Agents for Change: The 10th Invest in ME International ME Conference, 2015 – Part 1

Mark Berry reports on the 10th Invest in ME International ME Conference in London.

The 10th Invest in ME International ME Conference (IIMEC10) was held, as usual, in the Lecture Theatre at 1 Birdcage Walk in Westminster on May 29th, 2015. IIMEC10

You can view the full conference programme (with photos and biographies of the speakers) here. The highly-recommended DVD of the conference is now available.

Also, the pre-conference issue of the Journal of IiME, which gives details of the speakers, and abstracts of the talks, is available as a PDF document here. Invest in ME (IiME) have posted a conference report by Rosamund Vallings, and Phoenix Rising tweeted the conference live.

Quotes of the Day

“This is an exciting event every year, but it gets better and better… The commitment and enthusiasm of the people who present…is second to none…We’re on an up, and I think this conference is going to demonstrate that.”  Dr Ian Gibson

 “2015 seems to be the year, in which we’re seeing so much coming together, and so much synergy, across the globe really.” Professor Mady Hornig

 “The pieces of this jigsaw are really coming together…I think we’re getting there…but…we’re not quite there yet.” Dr Luis Nacul

“It’s a good thing for doctors to listen to patients, because what they tell us is the truth…what they tell us is in fact what is happening to them, so it’s up to us to find a cause…” Professor Olav Mella


  • Fluge and Mella news: Impeccably designed ‘RituxME’ rituximab Phase III trial to be unblinded summer 2017. Rituximab Phase III sub-study pre-trial tests are already seeing clear, measurable confirmation of endothelial dysfunction in ME/CFS, seemingly correlated with level of disability. Phase II cyclophosphamide ‘CycloME’ trial under way, follow-up with severe/very severe patients planned next if successful.
  • Dr Jo Cambridge reports distinctive differences in maturation markers of B-cell subsets, potentially of use for subgrouping patients in a rituximab trial.
  • Professor Jonas Bergquist reports promising proteomics results in study awaiting publication.
  • Dr Claire Hutchinson reports experimental confirmation of multiple patient-reported visual symptoms.
  • Professor Mady Hornig’s team now analysing metabolomics study results: masses of data, but strong signals, will take some time to interpret.
  • Professor Sonya Marshall-Gradisnik and Dr Don Staines review single-nucleotide polymorphism (SNP) differences in ME/CFS patients they’ve reported, showing how they fit neatly with known symptomatology of ME/CFS.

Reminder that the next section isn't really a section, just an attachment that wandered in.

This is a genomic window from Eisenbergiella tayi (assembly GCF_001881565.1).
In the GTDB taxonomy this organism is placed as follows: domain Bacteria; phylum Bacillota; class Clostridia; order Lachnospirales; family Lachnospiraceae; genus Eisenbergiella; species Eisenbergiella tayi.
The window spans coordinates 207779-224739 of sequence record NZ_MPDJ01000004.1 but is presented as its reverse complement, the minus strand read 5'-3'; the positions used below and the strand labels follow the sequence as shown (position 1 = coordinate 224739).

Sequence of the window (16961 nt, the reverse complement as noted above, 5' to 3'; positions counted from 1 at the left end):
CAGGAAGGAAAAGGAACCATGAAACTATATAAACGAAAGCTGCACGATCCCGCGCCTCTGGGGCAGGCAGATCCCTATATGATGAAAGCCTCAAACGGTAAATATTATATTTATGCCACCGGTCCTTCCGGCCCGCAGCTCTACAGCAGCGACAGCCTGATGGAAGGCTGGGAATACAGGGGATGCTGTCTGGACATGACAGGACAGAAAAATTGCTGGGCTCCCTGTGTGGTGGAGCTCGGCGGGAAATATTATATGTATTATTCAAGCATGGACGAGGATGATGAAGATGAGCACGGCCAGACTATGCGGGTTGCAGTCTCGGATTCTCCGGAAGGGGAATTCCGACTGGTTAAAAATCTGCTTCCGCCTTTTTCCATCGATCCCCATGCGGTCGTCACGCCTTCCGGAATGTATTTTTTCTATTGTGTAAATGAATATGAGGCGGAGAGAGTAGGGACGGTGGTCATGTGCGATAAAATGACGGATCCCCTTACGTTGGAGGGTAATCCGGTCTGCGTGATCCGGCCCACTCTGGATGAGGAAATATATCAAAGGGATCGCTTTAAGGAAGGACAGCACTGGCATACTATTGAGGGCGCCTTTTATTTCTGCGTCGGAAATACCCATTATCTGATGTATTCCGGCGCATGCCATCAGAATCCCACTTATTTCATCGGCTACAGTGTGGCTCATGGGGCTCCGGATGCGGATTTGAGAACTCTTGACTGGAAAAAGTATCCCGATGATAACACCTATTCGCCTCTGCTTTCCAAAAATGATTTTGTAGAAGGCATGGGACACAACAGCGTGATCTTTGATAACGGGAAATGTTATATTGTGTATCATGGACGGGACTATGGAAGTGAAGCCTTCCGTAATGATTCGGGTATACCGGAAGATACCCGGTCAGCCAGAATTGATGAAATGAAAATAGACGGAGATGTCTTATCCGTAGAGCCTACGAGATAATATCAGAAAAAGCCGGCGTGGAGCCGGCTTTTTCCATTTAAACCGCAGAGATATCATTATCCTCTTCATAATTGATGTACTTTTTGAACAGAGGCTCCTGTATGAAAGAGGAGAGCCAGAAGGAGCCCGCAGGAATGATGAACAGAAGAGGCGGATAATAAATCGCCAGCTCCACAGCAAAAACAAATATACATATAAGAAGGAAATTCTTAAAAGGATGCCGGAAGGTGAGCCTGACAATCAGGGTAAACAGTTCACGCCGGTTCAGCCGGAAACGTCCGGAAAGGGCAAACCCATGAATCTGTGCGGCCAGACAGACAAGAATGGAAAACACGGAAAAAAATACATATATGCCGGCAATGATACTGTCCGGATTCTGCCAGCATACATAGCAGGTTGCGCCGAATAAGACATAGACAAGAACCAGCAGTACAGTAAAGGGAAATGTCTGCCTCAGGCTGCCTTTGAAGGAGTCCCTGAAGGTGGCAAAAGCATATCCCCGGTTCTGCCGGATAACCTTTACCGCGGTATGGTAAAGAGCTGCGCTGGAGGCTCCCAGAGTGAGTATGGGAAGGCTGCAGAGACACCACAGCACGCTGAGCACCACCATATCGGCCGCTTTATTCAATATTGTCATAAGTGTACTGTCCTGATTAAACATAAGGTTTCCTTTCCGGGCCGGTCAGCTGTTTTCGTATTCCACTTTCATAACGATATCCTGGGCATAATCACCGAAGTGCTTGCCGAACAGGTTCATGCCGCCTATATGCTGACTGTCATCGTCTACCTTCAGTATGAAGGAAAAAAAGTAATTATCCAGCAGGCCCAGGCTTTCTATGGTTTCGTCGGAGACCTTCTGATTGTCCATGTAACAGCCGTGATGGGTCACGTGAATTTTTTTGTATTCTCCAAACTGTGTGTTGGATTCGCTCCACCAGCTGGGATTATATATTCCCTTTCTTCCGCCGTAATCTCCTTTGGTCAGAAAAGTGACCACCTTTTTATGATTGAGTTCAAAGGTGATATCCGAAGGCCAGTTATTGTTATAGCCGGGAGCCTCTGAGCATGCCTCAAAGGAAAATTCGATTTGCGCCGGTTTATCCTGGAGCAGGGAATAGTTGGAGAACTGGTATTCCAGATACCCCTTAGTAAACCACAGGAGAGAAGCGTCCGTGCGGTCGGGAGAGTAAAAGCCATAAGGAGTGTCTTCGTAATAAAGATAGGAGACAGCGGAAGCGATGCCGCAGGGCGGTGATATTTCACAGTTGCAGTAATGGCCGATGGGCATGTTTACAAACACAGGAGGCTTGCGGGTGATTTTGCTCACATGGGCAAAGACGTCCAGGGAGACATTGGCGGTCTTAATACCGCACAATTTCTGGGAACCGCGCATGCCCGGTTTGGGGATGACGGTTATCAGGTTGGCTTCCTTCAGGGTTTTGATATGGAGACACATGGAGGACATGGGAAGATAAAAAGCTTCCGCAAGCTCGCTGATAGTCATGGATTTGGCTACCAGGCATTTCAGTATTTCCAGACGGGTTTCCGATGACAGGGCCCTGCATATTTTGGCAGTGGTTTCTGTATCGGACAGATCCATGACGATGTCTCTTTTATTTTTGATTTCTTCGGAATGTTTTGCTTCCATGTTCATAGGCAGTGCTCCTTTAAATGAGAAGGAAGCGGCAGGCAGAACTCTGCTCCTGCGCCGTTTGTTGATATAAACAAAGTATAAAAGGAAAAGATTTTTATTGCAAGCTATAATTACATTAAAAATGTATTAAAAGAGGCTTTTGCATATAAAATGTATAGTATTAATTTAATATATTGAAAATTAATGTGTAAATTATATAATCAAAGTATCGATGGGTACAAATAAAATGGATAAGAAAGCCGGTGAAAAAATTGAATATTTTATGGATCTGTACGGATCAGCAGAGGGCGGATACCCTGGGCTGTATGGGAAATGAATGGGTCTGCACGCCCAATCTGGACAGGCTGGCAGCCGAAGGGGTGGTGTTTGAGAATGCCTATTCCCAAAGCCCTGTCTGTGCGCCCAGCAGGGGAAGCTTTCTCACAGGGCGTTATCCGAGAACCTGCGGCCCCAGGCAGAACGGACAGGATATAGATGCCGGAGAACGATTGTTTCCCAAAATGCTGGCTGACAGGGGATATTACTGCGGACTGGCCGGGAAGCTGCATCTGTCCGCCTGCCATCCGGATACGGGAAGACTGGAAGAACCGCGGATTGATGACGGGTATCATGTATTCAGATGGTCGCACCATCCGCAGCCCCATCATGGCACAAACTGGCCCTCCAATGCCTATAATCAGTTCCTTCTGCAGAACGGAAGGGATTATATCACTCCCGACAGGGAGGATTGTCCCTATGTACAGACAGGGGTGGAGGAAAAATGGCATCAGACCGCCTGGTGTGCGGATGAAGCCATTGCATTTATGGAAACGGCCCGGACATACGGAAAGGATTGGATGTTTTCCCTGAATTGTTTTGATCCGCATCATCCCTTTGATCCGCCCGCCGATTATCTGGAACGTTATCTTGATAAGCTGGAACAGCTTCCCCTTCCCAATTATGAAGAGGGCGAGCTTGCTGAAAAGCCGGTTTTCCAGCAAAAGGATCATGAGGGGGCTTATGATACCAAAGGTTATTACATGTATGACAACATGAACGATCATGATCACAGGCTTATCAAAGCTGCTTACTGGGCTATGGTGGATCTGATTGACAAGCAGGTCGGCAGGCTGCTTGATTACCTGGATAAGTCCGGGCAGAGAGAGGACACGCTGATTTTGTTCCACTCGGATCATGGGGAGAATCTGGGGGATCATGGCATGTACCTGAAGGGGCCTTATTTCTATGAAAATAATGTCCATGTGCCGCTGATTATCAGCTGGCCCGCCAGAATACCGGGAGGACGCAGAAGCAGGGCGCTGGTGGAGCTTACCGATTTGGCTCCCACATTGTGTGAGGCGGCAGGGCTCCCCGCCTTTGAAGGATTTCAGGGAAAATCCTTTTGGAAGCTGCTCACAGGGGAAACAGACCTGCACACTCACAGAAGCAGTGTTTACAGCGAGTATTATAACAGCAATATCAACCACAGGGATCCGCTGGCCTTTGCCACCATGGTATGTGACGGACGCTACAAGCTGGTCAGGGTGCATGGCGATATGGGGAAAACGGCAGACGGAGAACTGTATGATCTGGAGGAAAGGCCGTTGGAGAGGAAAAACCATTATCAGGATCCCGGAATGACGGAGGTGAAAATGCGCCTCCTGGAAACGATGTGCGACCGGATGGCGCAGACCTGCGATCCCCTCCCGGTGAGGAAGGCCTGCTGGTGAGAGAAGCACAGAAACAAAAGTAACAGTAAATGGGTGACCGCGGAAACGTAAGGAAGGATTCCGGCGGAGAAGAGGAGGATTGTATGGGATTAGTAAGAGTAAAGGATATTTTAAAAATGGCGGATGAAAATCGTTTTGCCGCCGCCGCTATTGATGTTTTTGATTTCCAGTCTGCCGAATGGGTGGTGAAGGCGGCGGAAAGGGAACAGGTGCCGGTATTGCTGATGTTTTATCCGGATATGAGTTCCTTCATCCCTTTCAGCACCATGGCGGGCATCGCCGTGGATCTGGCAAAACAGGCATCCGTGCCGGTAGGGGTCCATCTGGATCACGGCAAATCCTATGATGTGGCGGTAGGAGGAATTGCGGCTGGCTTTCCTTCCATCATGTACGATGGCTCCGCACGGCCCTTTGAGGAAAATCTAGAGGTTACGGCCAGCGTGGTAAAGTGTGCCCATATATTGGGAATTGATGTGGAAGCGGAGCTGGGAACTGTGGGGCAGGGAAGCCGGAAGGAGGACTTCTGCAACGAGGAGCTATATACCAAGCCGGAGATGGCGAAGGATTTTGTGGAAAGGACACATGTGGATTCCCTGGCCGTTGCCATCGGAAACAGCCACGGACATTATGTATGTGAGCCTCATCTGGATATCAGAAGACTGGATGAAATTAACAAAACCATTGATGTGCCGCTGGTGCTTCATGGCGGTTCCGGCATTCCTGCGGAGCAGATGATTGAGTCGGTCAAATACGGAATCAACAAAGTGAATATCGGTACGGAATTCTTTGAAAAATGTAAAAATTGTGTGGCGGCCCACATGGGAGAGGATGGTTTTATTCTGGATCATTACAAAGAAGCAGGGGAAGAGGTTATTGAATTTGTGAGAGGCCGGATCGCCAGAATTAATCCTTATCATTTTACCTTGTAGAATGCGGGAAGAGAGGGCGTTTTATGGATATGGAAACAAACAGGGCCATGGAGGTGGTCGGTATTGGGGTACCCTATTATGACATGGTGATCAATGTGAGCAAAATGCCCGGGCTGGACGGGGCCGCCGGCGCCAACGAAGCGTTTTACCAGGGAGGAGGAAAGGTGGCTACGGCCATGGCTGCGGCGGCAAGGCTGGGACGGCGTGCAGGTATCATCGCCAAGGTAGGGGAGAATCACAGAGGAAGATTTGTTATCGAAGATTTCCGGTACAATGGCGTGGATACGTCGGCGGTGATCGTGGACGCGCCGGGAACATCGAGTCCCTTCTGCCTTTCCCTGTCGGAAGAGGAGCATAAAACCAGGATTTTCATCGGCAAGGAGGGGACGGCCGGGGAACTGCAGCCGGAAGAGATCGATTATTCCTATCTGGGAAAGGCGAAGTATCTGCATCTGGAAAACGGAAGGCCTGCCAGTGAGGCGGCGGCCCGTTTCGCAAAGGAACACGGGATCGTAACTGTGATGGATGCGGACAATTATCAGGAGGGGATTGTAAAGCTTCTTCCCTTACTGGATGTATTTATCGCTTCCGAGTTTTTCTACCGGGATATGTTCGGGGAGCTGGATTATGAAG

• Dr Amolak Bansal describes common symptoms absent from most case definitions: hypersensitivity to medications, alcohol intolerance, cold peripheries, altered pupil reflexes.
  • Dr Neil Harrison explains his field of immune-brain and inflammation-behaviour research, and says he now has some money to explore immune-brain interactions in ME.
  • Conference-goers get up on their feet and follow along with Professor Betsy Keller’s demonstration of “Activity guidelines to avoid symptom flares”.

Welcome and introduction to IIMEC10

Richard Simpson got Invest in ME’s 10th International ME Conference under way, reminding attendees to register for their copies of the conference DVD (which I strongly encourage you to purchase), summarising Invest in ME’s research projects, and celebrating the continued impressive growth of the Research Colloquium.

The previous two days had been attended by 60 researchers from 13 countries, the largest colloquium yet. He also welcomed representatives of member organisations of the European ME Alliance (EMEA) to the conference.

Simpson then praised the rest of the surprisingly small group of people who put the conference together each year, and emphasised how essential togetherness is to making it all happen: “We are a small charity but it’s the way we work together that really matters”.

He finished by setting the scene for Dr Gibson to open proceedings, quoting an audience member from last year’s conference — a quote that he said “summed up the efforts and ethos of supporters and IiME over last 10 years”:

“Things really don’t have to be the way they are – we can change things, and we are.”

Dr Ian Gibson — Former Dean of Biological Sciences, UEA

Dr Ian Gibson
Dr Ian Gibson

Dr Gibson, the conference’s long-time master of ceremonies, anticipated the conference eagerly: “This is an exciting event every year, but it gets better and better…”.

He revealed that he’s currently researching a book focusing on the question of what delays progress in research. He first praised the researchers: “The commitment and enthusiasm of the people who present…is second to none”, and then the conference organisers: “The work they do, you would pay £150,000 to get it all done…they do it because of love and determination to make it happen”.

Keen to get the packed programme under way, Gibson summed up the optimistic mood: “We’re on an up, and I think this conference is going to demonstrate that.” And with his head spinning as he contemplated what might lie ahead for ME/CFS in the future, he said he would simply note that he wanted Ewan McGregor to play him in the film.